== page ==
Friendly Friday Photo Challenge -Coral ish colours

It was just too tempting not to join in again this week with Friendly Friday, given this stunning example of coral ish colour just outside my door.

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Join in with Snow this week. At the above link

Next week Something to Ponder About will host Friendly Friday with a new prompt.

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Unusual

My friend has an uncanny ability to find unusual objects hitherto unseen, in my photos.

In a old photo of me in a forest she found a small, fairy-like nymph hidden in the foliage.

In a street photo in a country town, she found a reflection of a soldier in a shop window – No soldiers were visible anywhere nearby at the time at which the photo was taken!!

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So naturally on a photo of steam rising after a heavy night fog, she saw…..well what do you see?

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Is it really so unusual?
Something weird and Unusual to Ponder About.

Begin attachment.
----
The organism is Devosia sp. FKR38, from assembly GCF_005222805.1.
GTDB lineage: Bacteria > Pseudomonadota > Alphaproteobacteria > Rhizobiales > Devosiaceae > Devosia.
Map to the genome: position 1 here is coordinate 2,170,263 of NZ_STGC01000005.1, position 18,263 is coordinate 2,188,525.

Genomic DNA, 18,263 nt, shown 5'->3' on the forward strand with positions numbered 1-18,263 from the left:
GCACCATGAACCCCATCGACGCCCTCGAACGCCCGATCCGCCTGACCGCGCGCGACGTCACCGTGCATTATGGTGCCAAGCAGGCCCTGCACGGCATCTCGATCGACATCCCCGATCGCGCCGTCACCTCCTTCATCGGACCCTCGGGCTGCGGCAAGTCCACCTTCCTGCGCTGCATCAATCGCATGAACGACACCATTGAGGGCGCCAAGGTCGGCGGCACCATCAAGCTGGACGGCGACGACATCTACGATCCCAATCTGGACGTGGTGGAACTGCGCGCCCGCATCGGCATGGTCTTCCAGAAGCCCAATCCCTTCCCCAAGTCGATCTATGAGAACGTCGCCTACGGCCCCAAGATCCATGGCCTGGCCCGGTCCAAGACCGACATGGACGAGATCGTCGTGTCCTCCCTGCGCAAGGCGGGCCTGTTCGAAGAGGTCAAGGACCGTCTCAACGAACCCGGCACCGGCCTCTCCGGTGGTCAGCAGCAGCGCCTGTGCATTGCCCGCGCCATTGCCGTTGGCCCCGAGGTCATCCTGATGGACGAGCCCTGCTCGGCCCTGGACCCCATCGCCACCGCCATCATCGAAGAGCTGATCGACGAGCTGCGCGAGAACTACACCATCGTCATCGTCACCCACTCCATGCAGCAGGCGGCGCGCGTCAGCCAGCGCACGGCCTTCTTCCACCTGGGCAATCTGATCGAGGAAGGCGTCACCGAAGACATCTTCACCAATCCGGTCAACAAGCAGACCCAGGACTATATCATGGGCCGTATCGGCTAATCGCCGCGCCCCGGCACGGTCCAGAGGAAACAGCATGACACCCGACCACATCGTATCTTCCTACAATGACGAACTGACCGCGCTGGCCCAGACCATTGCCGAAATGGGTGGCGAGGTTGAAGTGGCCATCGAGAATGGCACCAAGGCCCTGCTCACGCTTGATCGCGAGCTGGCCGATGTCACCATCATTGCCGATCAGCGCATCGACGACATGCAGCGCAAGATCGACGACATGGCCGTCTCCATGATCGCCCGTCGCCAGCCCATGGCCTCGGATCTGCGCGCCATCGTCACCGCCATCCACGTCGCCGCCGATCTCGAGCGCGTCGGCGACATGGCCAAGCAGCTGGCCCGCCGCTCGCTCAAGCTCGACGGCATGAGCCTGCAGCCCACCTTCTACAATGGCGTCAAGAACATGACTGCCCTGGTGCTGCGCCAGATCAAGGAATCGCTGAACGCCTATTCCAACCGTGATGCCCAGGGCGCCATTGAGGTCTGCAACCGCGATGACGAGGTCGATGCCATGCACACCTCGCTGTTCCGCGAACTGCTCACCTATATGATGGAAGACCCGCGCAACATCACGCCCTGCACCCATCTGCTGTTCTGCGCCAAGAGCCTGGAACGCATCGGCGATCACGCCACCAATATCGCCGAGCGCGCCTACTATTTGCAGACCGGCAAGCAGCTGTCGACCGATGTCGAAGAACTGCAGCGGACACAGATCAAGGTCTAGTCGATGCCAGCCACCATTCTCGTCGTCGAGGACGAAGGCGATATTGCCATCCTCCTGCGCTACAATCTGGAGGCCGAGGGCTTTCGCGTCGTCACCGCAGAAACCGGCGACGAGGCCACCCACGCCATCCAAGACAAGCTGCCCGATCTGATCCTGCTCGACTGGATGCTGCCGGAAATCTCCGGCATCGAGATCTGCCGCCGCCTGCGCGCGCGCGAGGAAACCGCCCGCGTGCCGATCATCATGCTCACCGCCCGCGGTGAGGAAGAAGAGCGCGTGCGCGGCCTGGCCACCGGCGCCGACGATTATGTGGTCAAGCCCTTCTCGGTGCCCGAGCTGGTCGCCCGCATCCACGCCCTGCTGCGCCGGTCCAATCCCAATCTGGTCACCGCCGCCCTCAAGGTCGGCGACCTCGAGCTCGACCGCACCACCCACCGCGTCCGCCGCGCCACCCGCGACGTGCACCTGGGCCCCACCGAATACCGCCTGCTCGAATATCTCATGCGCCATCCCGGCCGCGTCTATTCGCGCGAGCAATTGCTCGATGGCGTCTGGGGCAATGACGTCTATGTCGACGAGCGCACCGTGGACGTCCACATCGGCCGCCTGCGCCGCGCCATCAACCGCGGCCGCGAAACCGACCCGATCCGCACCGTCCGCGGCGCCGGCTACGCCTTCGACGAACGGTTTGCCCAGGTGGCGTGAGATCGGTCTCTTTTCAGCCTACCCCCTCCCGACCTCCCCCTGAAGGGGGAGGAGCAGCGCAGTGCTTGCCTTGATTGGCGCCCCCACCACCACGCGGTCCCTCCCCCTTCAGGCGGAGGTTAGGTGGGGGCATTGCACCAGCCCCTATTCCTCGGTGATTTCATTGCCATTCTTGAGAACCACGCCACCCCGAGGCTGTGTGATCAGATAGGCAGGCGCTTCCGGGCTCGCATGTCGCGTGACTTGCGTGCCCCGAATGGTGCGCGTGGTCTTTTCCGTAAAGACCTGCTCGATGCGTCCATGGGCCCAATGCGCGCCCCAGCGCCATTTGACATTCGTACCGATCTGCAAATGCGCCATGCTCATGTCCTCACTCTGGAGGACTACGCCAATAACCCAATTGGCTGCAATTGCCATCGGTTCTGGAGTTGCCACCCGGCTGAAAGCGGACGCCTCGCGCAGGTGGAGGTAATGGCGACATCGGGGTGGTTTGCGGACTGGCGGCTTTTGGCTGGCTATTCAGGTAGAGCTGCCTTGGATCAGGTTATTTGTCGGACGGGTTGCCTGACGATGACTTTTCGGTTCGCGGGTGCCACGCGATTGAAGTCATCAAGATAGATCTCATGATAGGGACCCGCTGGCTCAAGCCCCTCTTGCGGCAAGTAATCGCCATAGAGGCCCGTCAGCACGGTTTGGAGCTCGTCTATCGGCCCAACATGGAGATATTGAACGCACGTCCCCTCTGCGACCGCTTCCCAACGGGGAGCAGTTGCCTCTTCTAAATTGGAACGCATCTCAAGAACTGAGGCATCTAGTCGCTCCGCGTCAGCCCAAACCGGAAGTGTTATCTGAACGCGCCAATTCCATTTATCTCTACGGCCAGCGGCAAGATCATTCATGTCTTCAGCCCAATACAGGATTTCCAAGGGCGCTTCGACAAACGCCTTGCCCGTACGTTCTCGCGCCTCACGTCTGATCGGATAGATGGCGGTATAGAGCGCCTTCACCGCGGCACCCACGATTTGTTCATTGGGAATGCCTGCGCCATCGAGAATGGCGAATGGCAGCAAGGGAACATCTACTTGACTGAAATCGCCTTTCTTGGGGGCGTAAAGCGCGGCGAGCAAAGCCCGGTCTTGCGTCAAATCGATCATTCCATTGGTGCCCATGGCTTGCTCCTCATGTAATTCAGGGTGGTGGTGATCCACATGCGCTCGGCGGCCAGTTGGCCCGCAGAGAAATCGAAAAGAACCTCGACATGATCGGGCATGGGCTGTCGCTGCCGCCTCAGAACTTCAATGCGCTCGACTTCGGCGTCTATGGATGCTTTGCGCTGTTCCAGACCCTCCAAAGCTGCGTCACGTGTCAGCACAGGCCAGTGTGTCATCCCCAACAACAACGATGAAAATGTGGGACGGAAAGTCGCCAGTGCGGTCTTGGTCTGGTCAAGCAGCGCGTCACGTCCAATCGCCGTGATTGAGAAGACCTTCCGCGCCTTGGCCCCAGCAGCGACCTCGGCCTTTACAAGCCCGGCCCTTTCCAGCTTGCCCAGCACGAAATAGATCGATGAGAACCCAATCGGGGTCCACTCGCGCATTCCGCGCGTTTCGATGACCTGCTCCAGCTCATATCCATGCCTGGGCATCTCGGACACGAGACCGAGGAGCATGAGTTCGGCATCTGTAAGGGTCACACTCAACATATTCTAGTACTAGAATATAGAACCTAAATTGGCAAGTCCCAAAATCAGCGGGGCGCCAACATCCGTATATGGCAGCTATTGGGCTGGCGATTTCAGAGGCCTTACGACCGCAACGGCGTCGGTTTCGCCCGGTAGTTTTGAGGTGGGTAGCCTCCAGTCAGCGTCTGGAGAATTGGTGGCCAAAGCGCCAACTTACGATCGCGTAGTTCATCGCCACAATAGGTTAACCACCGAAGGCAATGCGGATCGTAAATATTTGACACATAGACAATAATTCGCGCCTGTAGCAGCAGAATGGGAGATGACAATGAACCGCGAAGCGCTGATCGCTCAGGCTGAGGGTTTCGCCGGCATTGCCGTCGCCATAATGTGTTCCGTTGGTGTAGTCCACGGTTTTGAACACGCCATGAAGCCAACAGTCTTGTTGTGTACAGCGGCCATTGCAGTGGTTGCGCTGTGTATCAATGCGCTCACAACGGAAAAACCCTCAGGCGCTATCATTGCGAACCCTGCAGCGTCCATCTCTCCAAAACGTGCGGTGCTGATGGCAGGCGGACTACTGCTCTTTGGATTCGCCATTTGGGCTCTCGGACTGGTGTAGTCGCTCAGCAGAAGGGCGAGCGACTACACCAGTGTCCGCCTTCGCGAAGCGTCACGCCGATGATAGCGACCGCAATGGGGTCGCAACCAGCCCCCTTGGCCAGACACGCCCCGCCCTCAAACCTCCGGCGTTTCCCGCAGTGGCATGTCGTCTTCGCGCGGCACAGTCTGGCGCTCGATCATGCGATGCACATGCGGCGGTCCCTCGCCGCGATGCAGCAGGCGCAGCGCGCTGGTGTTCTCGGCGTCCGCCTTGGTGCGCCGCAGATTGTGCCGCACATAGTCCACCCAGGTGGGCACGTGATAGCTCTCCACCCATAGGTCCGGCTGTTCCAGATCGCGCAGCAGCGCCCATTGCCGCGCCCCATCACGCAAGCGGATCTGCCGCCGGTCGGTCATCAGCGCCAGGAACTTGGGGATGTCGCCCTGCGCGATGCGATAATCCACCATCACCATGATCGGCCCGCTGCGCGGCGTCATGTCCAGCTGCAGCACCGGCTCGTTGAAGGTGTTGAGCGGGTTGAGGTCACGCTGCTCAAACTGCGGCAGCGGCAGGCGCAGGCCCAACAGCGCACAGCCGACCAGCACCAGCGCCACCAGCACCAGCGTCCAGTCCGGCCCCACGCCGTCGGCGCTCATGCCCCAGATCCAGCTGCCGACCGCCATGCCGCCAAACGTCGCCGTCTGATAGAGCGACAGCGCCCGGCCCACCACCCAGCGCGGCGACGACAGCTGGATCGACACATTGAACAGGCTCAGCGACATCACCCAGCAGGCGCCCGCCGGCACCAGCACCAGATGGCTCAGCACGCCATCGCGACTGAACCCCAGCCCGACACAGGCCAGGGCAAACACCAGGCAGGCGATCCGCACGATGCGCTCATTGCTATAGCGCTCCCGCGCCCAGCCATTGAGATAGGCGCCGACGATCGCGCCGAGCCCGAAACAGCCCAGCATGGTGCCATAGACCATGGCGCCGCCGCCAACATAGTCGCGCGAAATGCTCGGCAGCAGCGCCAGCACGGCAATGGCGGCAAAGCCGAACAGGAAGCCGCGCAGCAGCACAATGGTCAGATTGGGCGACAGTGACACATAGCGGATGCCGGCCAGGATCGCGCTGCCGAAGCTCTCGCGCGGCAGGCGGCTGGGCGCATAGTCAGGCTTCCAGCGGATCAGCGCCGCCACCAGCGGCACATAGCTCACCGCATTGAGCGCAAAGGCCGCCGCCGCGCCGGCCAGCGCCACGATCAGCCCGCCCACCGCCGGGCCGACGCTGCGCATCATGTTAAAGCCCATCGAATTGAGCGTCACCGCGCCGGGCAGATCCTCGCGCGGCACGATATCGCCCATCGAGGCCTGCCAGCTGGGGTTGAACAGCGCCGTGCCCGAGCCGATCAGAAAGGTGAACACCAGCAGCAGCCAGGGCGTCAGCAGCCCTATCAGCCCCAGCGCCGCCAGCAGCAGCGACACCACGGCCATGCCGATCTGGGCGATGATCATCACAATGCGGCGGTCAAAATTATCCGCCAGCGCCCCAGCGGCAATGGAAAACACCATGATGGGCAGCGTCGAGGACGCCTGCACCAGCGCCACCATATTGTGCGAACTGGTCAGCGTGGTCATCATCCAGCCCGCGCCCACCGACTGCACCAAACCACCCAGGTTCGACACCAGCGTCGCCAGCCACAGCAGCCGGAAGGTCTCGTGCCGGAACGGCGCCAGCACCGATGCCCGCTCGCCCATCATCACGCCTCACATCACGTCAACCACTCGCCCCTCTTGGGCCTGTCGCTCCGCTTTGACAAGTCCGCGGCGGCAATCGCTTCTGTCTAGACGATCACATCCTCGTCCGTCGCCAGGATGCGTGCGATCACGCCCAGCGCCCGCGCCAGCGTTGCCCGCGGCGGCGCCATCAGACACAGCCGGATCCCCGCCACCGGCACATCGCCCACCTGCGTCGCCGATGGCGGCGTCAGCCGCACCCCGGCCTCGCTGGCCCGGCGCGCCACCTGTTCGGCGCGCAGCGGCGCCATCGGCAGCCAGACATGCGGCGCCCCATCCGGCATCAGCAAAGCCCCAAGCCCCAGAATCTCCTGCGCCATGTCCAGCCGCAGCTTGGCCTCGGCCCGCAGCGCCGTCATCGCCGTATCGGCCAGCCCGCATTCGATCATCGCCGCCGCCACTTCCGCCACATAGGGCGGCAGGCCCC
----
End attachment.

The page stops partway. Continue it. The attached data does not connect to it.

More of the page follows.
Spotlight on Traffic Lights – Traditional Art – July

This month the ‘ Traditional Art’ feature depicts a contemporary phenomenon that has quickly turned to an established tradition in modern, suburban Australia:

Decorated Traffic Signal Control Boxes

A boring, metal-grey ‘signal box’ that controls the traffic lights is just that – boring and sterile. Add a little imagination and a group of unemployed art students and a phenomenon  of community art is born.

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What is more, tenders for this community art project are called annually, by the municipal council authority. This has evolved to become a fantastic way for struggling artists to earn extra income, or, alternatively, for the councils to engage enthusiastic volunteers in the community.

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The variety of designs and local artistic ‘input’ is admirable.  A brightly coloured signal box, of course, is better visually and aesthetically, than the cold, grey metal box. One could even develop a collection of  photos documenting each box  to form a themed picture story of one’s travels!

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It might be a little distracting to drivers, when waiting for the traffic lights to change at an intersection, however, it chases away the boredom and keeps one from the temptation of checking the mobile phone!